The purpose of this publication is to provide a platform where teacher candidates at Texas State University can explore the practicalities and possibilities of digital technologies to support equitable, excellent education.

Old Main, Texas State University

Over the course of my 11 years teaching high school English, few lessons came through for me as loudly and clearly as this one: students become much more invested in their learning when they’re able to demonstrate it in meaningful ways for someone besides me, the teacher.

That lesson was largely made possible by technology. (And some money, too.)

In 2005, my first year of teaching, I was awarded a grant to purchase digital video cameras and editing software, which students in my senior English classes used to adapt their senior-year research papers into documentary films. In the late spring of that year — and for ten years thereafter — students screened their films for the school community (e.g., students, family members, community members, etc.), and participated in short Q&A’s with the audience.

As I described in the journal article, “Lights, Camera, Courage: Authentic Assessment and the Values of Multimodal Composition” (2018), the documentary project demonstrated the power of digital technologies to support literacy-learning opportunities whereby students can express themselves as social, cultural, and political agents.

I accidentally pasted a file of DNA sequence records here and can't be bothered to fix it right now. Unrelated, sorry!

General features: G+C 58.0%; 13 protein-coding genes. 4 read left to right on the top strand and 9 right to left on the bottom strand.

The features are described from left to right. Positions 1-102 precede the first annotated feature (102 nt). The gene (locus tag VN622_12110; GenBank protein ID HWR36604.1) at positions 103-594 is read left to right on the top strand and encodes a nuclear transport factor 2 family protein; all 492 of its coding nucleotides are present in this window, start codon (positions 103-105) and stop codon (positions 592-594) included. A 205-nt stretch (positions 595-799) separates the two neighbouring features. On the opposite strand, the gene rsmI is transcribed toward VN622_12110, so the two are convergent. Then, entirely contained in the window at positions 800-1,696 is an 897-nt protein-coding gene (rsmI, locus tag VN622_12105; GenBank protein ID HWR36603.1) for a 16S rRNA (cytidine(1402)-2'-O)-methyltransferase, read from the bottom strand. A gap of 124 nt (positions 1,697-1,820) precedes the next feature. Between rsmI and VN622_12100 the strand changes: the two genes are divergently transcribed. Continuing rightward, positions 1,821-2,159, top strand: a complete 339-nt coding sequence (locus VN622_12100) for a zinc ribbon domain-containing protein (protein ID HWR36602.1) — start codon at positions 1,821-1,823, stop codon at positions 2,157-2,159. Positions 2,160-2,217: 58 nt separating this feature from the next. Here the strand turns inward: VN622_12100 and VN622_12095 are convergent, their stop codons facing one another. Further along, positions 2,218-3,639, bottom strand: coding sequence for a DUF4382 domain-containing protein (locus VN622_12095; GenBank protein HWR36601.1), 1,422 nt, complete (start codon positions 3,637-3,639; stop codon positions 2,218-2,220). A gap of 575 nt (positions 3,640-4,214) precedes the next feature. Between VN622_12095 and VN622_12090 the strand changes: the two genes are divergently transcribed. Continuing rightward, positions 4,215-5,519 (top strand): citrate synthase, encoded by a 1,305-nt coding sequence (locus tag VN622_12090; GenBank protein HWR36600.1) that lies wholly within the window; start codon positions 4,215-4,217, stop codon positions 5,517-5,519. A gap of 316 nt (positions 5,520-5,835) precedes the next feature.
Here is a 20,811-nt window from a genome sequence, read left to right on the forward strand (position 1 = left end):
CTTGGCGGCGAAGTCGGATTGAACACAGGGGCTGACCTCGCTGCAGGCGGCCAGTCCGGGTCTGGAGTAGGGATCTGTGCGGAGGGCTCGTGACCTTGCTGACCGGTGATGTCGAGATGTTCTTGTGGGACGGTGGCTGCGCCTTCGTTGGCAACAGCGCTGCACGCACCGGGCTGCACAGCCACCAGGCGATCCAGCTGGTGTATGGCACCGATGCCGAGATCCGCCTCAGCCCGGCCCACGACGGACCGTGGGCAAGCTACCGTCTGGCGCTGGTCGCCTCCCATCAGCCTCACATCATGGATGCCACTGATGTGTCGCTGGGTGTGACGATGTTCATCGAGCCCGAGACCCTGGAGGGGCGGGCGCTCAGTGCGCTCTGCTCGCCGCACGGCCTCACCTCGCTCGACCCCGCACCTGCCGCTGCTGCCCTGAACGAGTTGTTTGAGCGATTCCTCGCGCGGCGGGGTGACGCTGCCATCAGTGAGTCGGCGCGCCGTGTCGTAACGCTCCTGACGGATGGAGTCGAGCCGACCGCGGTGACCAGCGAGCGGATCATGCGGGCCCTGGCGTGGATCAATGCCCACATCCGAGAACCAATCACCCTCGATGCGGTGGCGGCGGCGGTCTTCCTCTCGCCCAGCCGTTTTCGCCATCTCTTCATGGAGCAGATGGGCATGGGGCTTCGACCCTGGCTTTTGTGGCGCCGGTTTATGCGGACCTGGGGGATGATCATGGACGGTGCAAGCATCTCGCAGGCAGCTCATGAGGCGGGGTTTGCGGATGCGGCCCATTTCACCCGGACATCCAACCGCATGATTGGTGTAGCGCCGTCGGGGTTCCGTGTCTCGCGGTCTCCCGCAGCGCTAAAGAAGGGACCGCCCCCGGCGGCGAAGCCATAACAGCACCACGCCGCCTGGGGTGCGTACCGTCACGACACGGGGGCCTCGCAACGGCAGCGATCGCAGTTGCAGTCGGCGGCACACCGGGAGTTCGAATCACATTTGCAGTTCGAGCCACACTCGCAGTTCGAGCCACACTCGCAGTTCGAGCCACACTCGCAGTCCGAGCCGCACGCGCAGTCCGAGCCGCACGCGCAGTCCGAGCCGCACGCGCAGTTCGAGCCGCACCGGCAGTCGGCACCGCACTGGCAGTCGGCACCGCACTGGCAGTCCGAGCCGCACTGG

It is my hope that this publication might serve as a venue where Texas State University’s teacher candidates can explore how they might provide their future students with such opportunities.

A Hispanic Serving Institution, Texas State University is a vital gateway to higher education for the growing multilingual, diverse communities it serves. As the Department of Curriculum and Instruction’s mission statement attests, the preparation of “knowledgeable and effective teachers who are responsive to the diverse needs of society” is an important part of the larger HSI project.

This publication is likewise a part of the project, and the educators published here are committed to sustaining Texas State’s rich tradition of excellence in educator preparation.

Old Main, Texas State University, Many Years Ago



Bradley Robinson
EDTC 3300: Introduction to Educational Technology

Bradley Robinson, Ph.D., is an assistant professor in the Department of Curriculum and Instruction at Texas State University.